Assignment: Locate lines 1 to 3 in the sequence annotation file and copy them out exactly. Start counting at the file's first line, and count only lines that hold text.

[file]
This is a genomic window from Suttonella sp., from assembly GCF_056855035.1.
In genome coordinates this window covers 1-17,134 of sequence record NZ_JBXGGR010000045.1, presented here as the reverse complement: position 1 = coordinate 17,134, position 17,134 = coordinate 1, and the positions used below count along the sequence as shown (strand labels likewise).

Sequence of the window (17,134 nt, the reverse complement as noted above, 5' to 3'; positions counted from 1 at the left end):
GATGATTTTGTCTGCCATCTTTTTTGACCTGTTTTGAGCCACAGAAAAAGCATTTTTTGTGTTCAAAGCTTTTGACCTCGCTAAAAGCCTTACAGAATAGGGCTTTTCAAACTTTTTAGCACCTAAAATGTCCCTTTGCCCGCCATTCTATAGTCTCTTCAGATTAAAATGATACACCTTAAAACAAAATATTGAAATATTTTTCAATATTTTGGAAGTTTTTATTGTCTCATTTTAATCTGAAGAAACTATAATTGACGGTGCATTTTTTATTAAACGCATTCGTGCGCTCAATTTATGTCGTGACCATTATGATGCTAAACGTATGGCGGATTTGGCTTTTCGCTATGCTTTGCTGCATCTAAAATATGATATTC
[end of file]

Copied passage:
This is a genomic window from Suttonella sp., from assembly GCF_056855035.1.
In genome coordinates this window covers 1-17,134 of sequence record NZ_JBXGGR010000045.1, presented here as the reverse complement: position 1 = coordinate 17,134, position 17,134 = coordinate 1, and the positions used below count along the sequence as shown (strand labels likewise).

Sequence of the window (17,134 nt, the reverse complement as noted above, 5' to 3'; positions counted from 1 at the left end):